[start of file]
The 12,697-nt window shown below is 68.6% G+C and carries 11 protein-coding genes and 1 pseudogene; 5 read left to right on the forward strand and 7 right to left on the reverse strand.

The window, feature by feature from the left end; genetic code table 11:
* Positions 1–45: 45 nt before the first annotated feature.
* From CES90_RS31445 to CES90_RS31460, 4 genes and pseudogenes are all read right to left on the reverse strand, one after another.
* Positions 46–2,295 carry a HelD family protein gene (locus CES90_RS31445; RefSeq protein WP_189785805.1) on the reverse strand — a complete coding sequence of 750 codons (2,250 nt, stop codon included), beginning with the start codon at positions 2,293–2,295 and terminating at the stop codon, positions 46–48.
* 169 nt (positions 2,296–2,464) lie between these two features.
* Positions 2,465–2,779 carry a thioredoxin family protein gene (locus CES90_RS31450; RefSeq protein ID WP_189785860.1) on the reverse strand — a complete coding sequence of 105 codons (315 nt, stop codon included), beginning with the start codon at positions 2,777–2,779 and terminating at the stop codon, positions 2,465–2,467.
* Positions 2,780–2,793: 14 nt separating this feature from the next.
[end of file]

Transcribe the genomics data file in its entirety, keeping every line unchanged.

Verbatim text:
The 12,697-nt window shown below is 68.6% G+C and carries 11 protein-coding genes and 1 pseudogene; 5 read left to right on the forward strand and 7 right to left on the reverse strand.

The window, feature by feature from the left end; genetic code table 11:
* Positions 1–45: 45 nt before the first annotated feature.
* From CES90_RS31445 to CES90_RS31460, 4 genes and pseudogenes are all read right to left on the reverse strand, one after another.
* Positions 46–2,295 carry a HelD family protein gene (locus CES90_RS31445; RefSeq protein WP_189785805.1) on the reverse strand — a complete coding sequence of 750 codons (2,250 nt, stop codon included), beginning with the start codon at positions 2,293–2,295 and terminating at the stop codon, positions 46–48.
* 169 nt (positions 2,296–2,464) lie between these two features.
* Positions 2,465–2,779 carry a thioredoxin family protein gene (locus CES90_RS31450; RefSeq protein ID WP_189785860.1) on the reverse strand — a complete coding sequence of 105 codons (315 nt, stop codon included), beginning with the start codon at positions 2,777–2,779 and terminating at the stop codon, positions 2,465–2,467.
* Positions 2,780–2,793: 14 nt separating this feature from the next.